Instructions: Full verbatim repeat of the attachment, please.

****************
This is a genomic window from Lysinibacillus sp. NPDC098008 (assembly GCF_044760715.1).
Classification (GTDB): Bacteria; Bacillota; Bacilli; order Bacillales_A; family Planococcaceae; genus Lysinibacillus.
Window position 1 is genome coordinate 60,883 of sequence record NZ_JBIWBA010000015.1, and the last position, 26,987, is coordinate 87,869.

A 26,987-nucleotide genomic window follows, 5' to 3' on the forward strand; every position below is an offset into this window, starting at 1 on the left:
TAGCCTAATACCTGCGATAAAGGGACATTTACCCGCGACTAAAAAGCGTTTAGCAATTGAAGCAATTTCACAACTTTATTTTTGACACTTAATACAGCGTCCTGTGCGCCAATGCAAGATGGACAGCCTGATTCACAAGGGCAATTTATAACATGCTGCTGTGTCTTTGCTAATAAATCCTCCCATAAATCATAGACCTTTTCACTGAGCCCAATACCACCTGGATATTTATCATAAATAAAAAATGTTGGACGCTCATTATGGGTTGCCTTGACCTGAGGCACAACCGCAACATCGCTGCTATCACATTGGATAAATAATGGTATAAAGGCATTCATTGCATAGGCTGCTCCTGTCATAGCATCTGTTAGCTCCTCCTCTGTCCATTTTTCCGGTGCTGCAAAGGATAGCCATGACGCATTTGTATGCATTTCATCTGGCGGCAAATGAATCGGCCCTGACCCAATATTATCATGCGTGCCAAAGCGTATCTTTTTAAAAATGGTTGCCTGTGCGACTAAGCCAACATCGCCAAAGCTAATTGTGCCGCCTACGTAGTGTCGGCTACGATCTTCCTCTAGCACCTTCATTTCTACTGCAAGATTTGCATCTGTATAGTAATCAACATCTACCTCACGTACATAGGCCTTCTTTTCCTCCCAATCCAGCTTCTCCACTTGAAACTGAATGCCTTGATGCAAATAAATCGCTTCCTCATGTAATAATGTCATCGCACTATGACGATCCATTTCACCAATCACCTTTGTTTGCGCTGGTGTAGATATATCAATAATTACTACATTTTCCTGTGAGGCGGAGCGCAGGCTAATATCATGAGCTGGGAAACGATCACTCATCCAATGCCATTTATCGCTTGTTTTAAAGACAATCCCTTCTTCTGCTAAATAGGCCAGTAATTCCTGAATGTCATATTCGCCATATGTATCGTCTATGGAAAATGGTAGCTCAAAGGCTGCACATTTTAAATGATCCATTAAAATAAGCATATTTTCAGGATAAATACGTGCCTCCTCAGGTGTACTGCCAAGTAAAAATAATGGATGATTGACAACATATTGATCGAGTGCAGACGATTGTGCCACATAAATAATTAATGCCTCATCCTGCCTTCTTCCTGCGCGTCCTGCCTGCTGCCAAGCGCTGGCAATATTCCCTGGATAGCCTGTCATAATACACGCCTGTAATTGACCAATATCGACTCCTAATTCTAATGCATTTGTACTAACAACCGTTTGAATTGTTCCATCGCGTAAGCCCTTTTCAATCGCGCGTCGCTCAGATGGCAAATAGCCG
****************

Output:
This is a genomic window from Lysinibacillus sp. NPDC098008 (assembly GCF_044760715.1).
Classification (GTDB): Bacteria; Bacillota; Bacilli; order Bacillales_A; family Planococcaceae; genus Lysinibacillus.
Window position 1 is genome coordinate 60,883 of sequence record NZ_JBIWBA010000015.1, and the last position, 26,987, is coordinate 87,869.

A 26,987-nucleotide genomic window follows, 5' to 3' on the forward strand; every position below is an offset into this window, starting at 1 on the left:
TAGCCTAATACCTGCGATAAAGGGACATTTACCCGCGACTAAAAAGCGTTTAGCAATTGAAGCAATTTCACAACTTTATTTTTGACACTTAATACAGCGTCCTGTGCGCCAATGCAAGATGGACAGCCTGATTCACAAGGGCAATTTATAACATGCTGCTGTGTCTTTGCTAATAAATCCTCCCATAAATCATAGACCTTTTCACTGAGCCCAATACCACCTGGATATTTATCATAAATAAAAAATGTTGGACGCTCATTATGGGTTGCCTTGACCTGAGGCACAACCGCAACATCGCTGCTATCACATTGGATAAATAATGGTATAAAGGCATTCATTGCATAGGCTGCTCCTGTCATAGCATCTGTTAGCTCCTCCTCTGTCCATTTTTCCGGTGCTGCAAAGGATAGCCATGACGCATTTGTATGCATTTCATCTGGCGGCAAATGAATCGGCCCTGACCCAATATTATCATGCGTGCCAAAGCGTATCTTTTTAAAAATGGTTGCCTGTGCGACTAAGCCAACATCGCCAAAGCTAATTGTGCCGCCTACGTAGTGTCGGCTACGATCTTCCTCTAGCACCTTCATTTCTACTGCAAGATTTGCATCTGTATAGTAATCAACATCTACCTCACGTACATAGGCCTTCTTTTCCTCCCAATCCAGCTTCTCCACTTGAAACTGAATGCCTTGATGCAAATAAATCGCTTCCTCATGTAATAATGTCATCGCACTATGACGATCCATTTCACCAATCACCTTTGTTTGCGCTGGTGTAGATATATCAATAATTACTACATTTTCCTGTGAGGCGGAGCGCAGGCTAATATCATGAGCTGGGAAACGATCACTCATCCAATGCCATTTATCGCTTGTTTTAAAGACAATCCCTTCTTCTGCTAAATAGGCCAGTAATTCCTGAATGTCATATTCGCCATATGTATCGTCTATGGAAAATGGTAGCTCAAAGGCTGCACATTTTAAATGATCCATTAAAATAAGCATATTTTCAGGATAAATACGTGCCTCCTCAGGTGTACTGCCAAGTAAAAATAATGGATGATTGACAACATATTGATCGAGTGCAGACGATTGTGCCACATAAATAATTAATGCCTCATCCTGCCTTCTTCCTGCGCGTCCTGCCTGCTGCCAAGCGCTGGCAATATTCCCTGGATAGCCTGTCATAATACACGCCTGTAATTGACCAATATCGACTCCTAATTCTAATGCATTTGTACTAACAACCGTTTGAATTGTTCCATCGCGTAAGCCCTTTTCAATCGCGCGTCGCTCAGATGGCAAATAGCCG